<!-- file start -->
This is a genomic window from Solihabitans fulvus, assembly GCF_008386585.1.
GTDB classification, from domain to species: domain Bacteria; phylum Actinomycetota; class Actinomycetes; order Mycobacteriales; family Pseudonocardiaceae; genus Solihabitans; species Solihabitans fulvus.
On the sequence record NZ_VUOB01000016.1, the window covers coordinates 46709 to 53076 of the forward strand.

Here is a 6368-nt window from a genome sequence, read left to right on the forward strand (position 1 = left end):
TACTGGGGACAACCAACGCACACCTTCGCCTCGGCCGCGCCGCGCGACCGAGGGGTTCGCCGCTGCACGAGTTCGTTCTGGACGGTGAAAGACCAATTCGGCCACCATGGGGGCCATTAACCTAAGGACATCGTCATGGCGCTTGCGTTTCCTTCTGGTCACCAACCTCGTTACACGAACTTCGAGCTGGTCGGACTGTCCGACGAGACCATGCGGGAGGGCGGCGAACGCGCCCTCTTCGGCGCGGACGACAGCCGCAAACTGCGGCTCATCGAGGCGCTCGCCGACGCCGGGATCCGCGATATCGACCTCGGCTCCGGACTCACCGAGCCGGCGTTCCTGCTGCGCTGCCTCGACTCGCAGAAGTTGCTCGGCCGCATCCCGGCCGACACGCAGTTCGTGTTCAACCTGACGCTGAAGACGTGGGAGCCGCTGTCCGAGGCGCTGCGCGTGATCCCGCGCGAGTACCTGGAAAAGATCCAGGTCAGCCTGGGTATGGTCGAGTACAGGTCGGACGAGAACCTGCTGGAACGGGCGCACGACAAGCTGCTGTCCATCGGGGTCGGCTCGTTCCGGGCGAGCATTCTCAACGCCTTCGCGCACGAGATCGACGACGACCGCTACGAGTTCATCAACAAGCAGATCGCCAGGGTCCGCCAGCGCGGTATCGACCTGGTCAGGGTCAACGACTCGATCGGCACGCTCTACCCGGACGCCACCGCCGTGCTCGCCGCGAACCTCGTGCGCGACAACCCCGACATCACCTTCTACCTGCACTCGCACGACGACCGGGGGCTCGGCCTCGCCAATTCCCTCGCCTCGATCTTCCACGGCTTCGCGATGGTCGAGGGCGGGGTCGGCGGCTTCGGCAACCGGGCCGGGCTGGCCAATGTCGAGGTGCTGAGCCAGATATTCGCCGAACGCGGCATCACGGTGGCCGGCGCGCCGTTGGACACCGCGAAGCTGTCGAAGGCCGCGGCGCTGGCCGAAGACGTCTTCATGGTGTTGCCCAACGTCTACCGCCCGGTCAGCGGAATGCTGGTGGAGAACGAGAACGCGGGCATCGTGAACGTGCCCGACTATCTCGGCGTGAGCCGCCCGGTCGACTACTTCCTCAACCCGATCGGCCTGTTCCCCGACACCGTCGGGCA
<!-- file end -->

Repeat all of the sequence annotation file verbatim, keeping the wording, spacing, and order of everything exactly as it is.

This is a genomic window from Solihabitans fulvus, assembly GCF_008386585.1.
GTDB classification, from domain to species: domain Bacteria; phylum Actinomycetota; class Actinomycetes; order Mycobacteriales; family Pseudonocardiaceae; genus Solihabitans; species Solihabitans fulvus.
On the sequence record NZ_VUOB01000016.1, the window covers coordinates 46709 to 53076 of the forward strand.

Here is a 6368-nt window from a genome sequence, read left to right on the forward strand (position 1 = left end):
TACTGGGGACAACCAACGCACACCTTCGCCTCGGCCGCGCCGCGCGACCGAGGGGTTCGCCGCTGCACGAGTTCGTTCTGGACGGTGAAAGACCAATTCGGCCACCATGGGGGCCATTAACCTAAGGACATCGTCATGGCGCTTGCGTTTCCTTCTGGTCACCAACCTCGTTACACGAACTTCGAGCTGGTCGGACTGTCCGACGAGACCATGCGGGAGGGCGGCGAACGCGCCCTCTTCGGCGCGGACGACAGCCGCAAACTGCGGCTCATCGAGGCGCTCGCCGACGCCGGGATCCGCGATATCGACCTCGGCTCCGGACTCACCGAGCCGGCGTTCCTGCTGCGCTGCCTCGACTCGCAGAAGTTGCTCGGCCGCATCCCGGCCGACACGCAGTTCGTGTTCAACCTGACGCTGAAGACGTGGGAGCCGCTGTCCGAGGCGCTGCGCGTGATCCCGCGCGAGTACCTGGAAAAGATCCAGGTCAGCCTGGGTATGGTCGAGTACAGGTCGGACGAGAACCTGCTGGAACGGGCGCACGACAAGCTGCTGTCCATCGGGGTCGGCTCGTTCCGGGCGAGCATTCTCAACGCCTTCGCGCACGAGATCGACGACGACCGCTACGAGTTCATCAACAAGCAGATCGCCAGGGTCCGCCAGCGCGGTATCGACCTGGTCAGGGTCAACGACTCGATCGGCACGCTCTACCCGGACGCCACCGCCGTGCTCGCCGCGAACCTCGTGCGCGACAACCCCGACATCACCTTCTACCTGCACTCGCACGACGACCGGGGGCTCGGCCTCGCCAATTCCCTCGCCTCGATCTTCCACGGCTTCGCGATGGTCGAGGGCGGGGTCGGCGGCTTCGGCAACCGGGCCGGGCTGGCCAATGTCGAGGTGCTGAGCCAGATATTCGCCGAACGCGGCATCACGGTGGCCGGCGCGCCGTTGGACACCGCGAAGCTGTCGAAGGCCGCGGCGCTGGCCGAAGACGTCTTCATGGTGTTGCCCAACGTCTACCGCCCGGTCAGCGGAATGCTGGTGGAGAACGAGAACGCGGGCATCGTGAACGTGCCCGACTATCTCGGCGTGAGCCGCCCGGTCGACTACTTCCTCAACCCGATCGGCCTGTTCCCCGACACCGTCGGGCA